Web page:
If we have data, let’s look at data. If all we have are opinions, let’s go with mine.
- Jim Barksdale, former Netscape CEO
Torture the data, and it will confess to anything
- Ronald Coase, Economics, Nobel Prize Laureate
Since the mid-1990s the internet has had a tremendous impact on our lives. We have instant communication by email, instant messaging, discussion forums, blogs, online shopping sites, etc. We have access to ever increasing amount of data but we run the risk to analyze the data incorrectly or accept an erroneous analysis.
As a part of his fellowship training, Dr. Sabahi and his colleagues had to present analytic discussion on newly published studies. They had to point out their flaws, strengths and impacts in the practice. They learned that not all studies are the same. For example in 2009 a paper was published connecting the chronic fatigue syndrome to an infection with a mouse virus known as XMRV. In 2010 another study reported murine virus pMLV in some patients. For 3 years more than 70 publications followed the original report. In Sep 2012 researches in NIH, CDC, and Columbia University announced that they did not find any evidence of XMTV or pMLV virus infections in patients with chronic fatigue syndrome and address weakness of past research.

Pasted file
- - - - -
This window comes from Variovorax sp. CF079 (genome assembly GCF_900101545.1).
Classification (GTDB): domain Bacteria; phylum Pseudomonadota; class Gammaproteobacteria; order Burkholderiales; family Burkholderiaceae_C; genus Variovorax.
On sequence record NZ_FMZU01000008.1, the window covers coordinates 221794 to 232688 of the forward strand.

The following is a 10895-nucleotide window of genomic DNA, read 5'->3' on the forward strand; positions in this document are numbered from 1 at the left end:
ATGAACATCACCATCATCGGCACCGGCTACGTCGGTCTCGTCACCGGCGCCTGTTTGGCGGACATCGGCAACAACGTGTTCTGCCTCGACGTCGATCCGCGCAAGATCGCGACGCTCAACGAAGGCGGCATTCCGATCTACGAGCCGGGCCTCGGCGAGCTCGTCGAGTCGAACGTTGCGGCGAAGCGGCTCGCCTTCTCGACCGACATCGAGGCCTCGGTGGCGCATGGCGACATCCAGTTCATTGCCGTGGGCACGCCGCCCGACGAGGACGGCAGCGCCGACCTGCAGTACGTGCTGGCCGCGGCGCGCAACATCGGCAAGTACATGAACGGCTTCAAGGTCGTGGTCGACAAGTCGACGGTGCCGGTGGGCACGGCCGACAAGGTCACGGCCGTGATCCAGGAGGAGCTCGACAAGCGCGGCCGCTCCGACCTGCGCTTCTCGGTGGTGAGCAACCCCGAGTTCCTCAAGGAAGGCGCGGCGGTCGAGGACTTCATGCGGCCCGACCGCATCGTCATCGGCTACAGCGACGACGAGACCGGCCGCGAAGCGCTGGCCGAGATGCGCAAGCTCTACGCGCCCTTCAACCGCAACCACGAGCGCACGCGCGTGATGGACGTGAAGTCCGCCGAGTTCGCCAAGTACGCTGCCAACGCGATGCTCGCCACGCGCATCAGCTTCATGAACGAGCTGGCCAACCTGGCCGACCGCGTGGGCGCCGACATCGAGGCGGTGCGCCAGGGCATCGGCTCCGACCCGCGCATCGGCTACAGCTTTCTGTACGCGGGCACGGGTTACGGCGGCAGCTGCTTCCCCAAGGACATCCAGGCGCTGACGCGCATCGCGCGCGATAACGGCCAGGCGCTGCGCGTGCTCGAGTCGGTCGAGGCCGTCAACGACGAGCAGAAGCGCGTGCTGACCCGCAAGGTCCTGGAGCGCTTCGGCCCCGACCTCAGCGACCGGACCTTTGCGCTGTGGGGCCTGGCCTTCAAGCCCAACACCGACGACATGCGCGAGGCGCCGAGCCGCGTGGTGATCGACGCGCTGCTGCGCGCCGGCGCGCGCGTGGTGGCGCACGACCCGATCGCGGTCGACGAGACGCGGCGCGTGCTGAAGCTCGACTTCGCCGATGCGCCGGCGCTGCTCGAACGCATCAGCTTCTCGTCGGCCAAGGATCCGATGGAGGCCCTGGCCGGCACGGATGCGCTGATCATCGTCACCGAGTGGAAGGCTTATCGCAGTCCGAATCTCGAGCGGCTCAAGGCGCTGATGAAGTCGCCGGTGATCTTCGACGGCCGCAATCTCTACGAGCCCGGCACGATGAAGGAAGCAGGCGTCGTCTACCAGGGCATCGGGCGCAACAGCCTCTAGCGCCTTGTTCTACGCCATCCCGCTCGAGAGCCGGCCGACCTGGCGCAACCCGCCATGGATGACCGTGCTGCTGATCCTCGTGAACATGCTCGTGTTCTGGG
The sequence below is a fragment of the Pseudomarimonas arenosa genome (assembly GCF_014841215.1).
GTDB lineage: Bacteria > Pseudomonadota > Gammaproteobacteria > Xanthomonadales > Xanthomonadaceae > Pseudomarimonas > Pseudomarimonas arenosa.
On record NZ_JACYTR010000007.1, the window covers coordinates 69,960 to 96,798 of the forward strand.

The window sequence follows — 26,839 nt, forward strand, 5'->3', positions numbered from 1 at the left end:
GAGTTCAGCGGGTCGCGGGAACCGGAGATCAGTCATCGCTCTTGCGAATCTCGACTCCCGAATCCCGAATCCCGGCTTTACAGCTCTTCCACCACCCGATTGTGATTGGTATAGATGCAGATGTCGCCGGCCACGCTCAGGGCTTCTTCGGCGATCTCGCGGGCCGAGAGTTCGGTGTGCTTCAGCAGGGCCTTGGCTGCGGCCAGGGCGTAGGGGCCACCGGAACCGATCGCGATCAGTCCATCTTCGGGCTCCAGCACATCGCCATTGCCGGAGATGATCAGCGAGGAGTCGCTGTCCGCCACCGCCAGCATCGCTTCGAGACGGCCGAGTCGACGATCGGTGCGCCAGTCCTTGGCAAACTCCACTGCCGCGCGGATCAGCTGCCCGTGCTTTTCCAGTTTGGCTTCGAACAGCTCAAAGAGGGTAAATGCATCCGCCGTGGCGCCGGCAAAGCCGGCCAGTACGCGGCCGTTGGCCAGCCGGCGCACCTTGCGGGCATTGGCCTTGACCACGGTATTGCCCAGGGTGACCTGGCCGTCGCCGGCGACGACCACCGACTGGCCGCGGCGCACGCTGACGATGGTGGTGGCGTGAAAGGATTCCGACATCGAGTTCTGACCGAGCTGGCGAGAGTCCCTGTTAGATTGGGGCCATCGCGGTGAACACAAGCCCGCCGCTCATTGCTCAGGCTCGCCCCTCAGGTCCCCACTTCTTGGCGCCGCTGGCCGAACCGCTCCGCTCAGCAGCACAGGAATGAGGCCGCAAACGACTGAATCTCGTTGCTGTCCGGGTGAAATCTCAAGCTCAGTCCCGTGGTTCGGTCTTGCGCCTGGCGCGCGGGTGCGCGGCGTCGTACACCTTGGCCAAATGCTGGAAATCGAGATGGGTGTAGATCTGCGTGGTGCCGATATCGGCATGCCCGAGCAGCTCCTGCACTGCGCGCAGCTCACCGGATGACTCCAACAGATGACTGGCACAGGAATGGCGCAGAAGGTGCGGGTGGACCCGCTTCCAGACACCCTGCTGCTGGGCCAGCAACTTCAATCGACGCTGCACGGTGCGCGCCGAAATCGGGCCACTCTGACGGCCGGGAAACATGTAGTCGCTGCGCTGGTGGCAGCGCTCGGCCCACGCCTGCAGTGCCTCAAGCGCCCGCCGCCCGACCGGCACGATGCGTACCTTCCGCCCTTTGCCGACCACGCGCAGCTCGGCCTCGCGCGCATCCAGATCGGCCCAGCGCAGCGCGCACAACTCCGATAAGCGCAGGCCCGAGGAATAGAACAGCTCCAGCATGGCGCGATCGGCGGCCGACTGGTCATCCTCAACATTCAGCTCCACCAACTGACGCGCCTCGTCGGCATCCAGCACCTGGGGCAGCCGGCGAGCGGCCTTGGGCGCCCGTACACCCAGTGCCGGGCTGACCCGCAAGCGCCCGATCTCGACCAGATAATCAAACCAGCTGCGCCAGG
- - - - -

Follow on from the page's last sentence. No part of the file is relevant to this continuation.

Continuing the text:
For that very reason, Dr. Sabahi strongly recommends to all of his patients to stay informed and up-to-date but limit your researches to reputable non-profit organizations. Dr. Sabahi has provided the following URLs just as a sample for your convenience.